African Elephants are the elephants of the genus Loxodonta (Greek for 'oblique-sided tooth'), consisting of two extant species: the African bush elephant and the smaller African forest elephant. Loxodonta is one of the two existing genera in the family Elephantidae.
One of the species of African elephant, the bush elephant, is the largest living terrestrial animal, while the forest elephant is the third largest. Their thickset bodies rest on stocky legs, and they have concave backs. Their large ears enable heat loss. The upper lip and nose form a trunk. The trunk acts as a fifth limb, a sound amplifier and an important method of touch. African elephants' trunks end in two opposing lips, whereas the Asian elephant trunk ends in a single lip. In L. africana, males stand 3.2–4.0 m (10–13 ft) tall at the shoulder and weigh 4,700–6,048 kg (10,360–13,330 lb), while females stand 2.2–2.6 m (7–9 ft) tall and weigh 2,160–3,232 kg (4,762–7,125 lb); L. cyclotis is smaller with male shoulder heights of up to 2.5 m (8 ft).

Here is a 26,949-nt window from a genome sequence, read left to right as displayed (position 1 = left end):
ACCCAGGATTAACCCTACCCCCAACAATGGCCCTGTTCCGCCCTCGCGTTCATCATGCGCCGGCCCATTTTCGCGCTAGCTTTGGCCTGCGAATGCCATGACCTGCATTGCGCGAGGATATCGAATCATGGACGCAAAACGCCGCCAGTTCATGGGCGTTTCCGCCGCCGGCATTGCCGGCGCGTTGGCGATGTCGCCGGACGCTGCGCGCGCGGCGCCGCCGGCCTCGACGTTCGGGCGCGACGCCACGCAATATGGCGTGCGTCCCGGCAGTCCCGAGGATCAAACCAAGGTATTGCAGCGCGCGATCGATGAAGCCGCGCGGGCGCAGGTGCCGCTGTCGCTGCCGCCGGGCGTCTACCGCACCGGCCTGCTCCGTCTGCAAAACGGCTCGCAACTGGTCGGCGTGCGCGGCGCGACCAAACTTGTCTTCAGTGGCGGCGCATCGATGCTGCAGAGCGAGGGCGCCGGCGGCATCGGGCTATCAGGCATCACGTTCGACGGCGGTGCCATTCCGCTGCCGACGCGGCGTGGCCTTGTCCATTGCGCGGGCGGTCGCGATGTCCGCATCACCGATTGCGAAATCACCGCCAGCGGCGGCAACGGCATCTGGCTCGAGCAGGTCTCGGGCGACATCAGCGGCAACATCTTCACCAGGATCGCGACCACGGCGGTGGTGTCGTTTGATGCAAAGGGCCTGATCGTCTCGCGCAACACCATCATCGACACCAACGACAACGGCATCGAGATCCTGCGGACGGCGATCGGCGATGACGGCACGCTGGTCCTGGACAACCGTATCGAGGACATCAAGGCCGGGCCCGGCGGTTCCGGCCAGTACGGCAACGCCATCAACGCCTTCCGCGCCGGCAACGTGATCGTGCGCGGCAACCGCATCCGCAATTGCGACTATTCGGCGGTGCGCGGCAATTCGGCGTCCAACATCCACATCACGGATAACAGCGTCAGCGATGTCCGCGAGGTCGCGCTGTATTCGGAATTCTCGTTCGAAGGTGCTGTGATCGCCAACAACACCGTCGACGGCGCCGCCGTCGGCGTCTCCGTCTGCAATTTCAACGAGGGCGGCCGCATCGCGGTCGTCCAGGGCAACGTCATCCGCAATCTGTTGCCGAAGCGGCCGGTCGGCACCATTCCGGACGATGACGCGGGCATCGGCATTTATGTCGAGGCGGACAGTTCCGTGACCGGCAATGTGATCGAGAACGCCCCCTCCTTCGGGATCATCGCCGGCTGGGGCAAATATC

African Elephants can be found in Eastern, Southern and West Africa, either in dense forests, mopane and miombo woodlands, Sahelian scrub or deserts.
African Elephants lives in the savannah biome and loves to swim in water, so it's recommended to have lot's of it, deep if possible. If you can afford it, get multiple, as they prefer to be in herds. African Elephants are social creatures, and will often interact with other members of their species by stroking them with their trunks. When a calf is born, other family and herd members(and sometimes others not even in the family/herd) will run over and greet it. Males will sometimes act agressivly to each other and fight.
- Shelter: Large Animal House
- Enrichment: Swinging Log, Elephant Tree, Easel
- Animal Food: Grass, Hay, Leaves